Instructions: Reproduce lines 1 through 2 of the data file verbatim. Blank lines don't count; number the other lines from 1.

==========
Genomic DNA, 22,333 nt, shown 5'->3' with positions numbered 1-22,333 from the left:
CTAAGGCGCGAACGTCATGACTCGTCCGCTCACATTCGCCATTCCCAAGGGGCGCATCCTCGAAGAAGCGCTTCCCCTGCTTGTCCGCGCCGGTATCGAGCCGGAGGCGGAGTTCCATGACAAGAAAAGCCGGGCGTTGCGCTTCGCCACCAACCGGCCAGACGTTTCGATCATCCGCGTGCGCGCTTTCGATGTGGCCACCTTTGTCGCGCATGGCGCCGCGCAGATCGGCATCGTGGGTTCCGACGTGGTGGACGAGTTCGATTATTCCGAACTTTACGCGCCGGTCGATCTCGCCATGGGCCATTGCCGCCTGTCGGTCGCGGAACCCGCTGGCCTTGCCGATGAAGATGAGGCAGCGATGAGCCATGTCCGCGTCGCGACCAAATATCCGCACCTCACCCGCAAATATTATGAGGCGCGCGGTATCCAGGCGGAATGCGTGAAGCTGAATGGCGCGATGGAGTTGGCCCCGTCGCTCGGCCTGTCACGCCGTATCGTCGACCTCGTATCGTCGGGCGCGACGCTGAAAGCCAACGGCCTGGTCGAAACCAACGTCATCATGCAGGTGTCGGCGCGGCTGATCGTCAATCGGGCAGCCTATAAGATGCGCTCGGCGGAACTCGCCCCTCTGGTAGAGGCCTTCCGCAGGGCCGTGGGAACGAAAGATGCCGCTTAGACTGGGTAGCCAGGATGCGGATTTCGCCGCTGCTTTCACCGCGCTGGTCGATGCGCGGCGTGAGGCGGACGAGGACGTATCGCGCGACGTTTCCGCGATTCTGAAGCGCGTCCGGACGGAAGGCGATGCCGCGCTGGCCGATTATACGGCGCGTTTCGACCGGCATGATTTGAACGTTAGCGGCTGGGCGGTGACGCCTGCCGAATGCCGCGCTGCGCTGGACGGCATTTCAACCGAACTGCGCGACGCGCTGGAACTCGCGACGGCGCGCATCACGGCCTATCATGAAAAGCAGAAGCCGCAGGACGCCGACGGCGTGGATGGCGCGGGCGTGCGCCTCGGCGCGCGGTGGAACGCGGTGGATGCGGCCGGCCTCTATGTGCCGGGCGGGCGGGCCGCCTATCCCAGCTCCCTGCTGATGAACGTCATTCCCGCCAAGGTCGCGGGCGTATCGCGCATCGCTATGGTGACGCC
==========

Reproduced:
Genomic DNA, 22,333 nt, shown 5'->3' with positions numbered 1-22,333 from the left:
CTAAGGCGCGAACGTCATGACTCGTCCGCTCACATTCGCCATTCCCAAGGGGCGCATCCTCGAAGAAGCGCTTCCCCTGCTTGTCCGCGCCGGTATCGAGCCGGAGGCGGAGTTCCATGACAAGAAAAGCCGGGCGTTGCGCTTCGCCACCAACCGGCCAGACGTTTCGATCATCCGCGTGCGCGCTTTCGATGTGGCCACCTTTGTCGCGCATGGCGCCGCGCAGATCGGCATCGTGGGTTCCGACGTGGTGGACGAGTTCGATTATTCCGAACTTTACGCGCCGGTCGATCTCGCCATGGGCCATTGCCGCCTGTCGGTCGCGGAACCCGCTGGCCTTGCCGATGAAGATGAGGCAGCGATGAGCCATGTCCGCGTCGCGACCAAATATCCGCACCTCACCCGCAAATATTATGAGGCGCGCGGTATCCAGGCGGAATGCGTGAAGCTGAATGGCGCGATGGAGTTGGCCCCGTCGCTCGGCCTGTCACGCCGTATCGTCGACCTCGTATCGTCGGGCGCGACGCTGAAAGCCAACGGCCTGGTCGAAACCAACGTCATCATGCAGGTGTCGGCGCGGCTGATCGTCAATCGGGCAGCCTATAAGATGCGCTCGGCGGAACTCGCCCCTCTGGTAGAGGCCTTCCGCAGGGCCGTGGGAACGAAAGATGCCGCTTAGACTGGGTAGCCAGGATGCGGATTTCGCCGCTGCTTTCACCGCGCTGGTCGATGCGCGGCGTGAGGCGGACGAGGACGTATCGCGCGACGTTTCCGCGATTCTGAAGCGCGTCCGGACGGAAGGCGATGCCGCGCTGGCCGATTATACGGCGCGTTTCGACCGGCATGATTTGAACGTTAGCGGCTGGGCGGTGACGCCTGCCGAATGCCGCGCTGCGCTGGACGGCATTTCAACCGAACTGCGCGACGCGCTGGAACTCGCGACGGCGCGCATCACGGCCTATCATGAAAAGCAGAAGCCGCAGGACGCCGACGGCGTGGATGGCGCGGGCGTGCGCCTCGGCGCGCGGTGGAACGCGGTGGATGCGGCCGGCCTCTATGTGCCGGGCGGGCGGGCCGCCTATCCCAGCTCCCTGCTGATGAACGTCATTCCCGCCAAGGTCGCGGGCGTATCGCGCATCGCTATGGTGACGCC